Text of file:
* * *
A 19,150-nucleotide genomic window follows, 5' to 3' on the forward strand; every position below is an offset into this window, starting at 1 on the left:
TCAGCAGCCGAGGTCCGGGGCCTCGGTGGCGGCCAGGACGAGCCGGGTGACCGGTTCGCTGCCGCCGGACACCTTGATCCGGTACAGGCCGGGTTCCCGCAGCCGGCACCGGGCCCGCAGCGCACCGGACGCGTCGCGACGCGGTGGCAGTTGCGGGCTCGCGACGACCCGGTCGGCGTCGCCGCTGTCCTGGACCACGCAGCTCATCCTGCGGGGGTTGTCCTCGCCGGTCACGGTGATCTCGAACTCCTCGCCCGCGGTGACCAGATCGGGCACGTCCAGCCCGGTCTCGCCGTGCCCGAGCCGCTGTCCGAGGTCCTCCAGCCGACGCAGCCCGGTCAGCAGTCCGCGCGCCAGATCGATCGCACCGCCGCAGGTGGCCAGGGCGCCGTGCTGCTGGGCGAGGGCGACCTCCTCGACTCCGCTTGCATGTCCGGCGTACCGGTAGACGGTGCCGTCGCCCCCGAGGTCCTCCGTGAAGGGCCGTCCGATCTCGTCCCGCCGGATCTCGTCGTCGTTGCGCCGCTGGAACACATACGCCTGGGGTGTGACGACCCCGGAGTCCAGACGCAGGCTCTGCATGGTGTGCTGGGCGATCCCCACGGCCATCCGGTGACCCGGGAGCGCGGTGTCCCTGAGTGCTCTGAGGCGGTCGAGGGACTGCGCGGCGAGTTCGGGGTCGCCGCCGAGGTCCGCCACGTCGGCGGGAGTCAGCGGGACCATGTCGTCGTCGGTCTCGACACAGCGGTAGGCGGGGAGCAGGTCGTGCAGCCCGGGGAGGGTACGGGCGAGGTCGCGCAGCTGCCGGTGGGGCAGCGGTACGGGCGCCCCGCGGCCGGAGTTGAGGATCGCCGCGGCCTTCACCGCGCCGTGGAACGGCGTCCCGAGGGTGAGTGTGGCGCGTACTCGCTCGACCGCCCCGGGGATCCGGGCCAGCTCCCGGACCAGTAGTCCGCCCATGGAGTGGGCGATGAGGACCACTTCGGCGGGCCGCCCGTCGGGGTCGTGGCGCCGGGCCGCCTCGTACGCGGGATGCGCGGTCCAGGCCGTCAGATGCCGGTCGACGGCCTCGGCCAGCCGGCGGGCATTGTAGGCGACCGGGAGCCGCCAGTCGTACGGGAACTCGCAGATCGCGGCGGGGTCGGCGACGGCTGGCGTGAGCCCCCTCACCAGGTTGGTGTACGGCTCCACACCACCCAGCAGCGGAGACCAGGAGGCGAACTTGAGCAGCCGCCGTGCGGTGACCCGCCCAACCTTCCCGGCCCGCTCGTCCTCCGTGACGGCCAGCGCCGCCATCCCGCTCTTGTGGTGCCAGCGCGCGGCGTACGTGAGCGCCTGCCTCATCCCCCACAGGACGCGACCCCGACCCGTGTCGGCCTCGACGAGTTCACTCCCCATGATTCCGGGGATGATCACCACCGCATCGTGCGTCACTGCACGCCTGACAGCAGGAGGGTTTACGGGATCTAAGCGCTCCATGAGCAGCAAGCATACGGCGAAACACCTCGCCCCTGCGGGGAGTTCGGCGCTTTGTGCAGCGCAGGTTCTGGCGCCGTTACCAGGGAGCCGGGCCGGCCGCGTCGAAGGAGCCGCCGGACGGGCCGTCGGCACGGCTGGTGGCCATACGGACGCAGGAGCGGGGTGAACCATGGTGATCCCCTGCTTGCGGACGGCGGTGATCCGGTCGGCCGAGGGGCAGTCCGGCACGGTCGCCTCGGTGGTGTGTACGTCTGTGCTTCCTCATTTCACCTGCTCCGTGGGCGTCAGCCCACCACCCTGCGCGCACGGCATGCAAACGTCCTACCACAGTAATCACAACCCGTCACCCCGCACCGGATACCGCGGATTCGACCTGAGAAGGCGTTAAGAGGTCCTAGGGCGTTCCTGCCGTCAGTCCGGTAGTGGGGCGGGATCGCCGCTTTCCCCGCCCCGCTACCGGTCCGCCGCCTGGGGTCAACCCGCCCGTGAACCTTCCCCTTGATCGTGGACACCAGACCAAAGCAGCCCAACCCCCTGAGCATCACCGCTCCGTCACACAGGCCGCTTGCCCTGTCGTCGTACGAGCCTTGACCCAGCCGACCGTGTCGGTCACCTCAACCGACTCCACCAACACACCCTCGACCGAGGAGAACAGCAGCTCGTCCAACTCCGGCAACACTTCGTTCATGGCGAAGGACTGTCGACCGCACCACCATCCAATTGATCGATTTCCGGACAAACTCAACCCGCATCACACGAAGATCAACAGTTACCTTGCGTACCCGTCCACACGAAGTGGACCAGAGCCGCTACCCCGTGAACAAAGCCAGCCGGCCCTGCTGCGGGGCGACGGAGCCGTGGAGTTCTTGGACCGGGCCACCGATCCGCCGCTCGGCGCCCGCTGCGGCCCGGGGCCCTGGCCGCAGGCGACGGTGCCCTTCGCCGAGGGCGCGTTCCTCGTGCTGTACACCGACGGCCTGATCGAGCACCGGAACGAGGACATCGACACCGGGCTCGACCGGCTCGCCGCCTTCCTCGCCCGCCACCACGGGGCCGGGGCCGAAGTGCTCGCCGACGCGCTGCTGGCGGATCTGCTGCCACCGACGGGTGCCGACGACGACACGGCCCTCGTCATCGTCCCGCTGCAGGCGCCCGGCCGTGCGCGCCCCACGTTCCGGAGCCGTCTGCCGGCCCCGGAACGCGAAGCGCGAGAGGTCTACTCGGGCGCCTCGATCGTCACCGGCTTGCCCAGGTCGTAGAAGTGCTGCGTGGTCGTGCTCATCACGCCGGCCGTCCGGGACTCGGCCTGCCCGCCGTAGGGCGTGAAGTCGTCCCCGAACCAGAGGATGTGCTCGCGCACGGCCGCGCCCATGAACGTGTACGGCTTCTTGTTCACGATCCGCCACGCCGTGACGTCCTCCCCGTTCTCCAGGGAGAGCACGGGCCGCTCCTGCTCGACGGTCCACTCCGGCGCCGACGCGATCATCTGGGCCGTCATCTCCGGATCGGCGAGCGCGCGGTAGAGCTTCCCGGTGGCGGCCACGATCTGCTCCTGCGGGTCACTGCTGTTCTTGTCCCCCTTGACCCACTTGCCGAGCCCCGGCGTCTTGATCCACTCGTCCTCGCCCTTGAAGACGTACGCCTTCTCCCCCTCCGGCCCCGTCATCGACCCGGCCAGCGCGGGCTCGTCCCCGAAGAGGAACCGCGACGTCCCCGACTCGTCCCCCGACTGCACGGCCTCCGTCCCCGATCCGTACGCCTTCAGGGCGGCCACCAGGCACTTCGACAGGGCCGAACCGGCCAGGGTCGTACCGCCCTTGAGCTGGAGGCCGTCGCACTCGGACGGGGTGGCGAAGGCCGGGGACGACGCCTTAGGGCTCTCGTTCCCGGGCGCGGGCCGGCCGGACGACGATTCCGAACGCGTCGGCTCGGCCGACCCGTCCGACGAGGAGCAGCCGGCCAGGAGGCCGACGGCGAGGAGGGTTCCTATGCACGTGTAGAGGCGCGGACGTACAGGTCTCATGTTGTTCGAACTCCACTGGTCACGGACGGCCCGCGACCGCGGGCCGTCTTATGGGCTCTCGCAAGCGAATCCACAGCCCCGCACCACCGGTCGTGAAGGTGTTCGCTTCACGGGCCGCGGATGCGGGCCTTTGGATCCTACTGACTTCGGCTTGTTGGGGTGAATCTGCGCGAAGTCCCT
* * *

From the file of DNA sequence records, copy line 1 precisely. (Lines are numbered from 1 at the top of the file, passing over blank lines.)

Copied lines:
A 19,150-nucleotide genomic window follows, 5' to 3' on the forward strand; every position below is an offset into this window, starting at 1 on the left: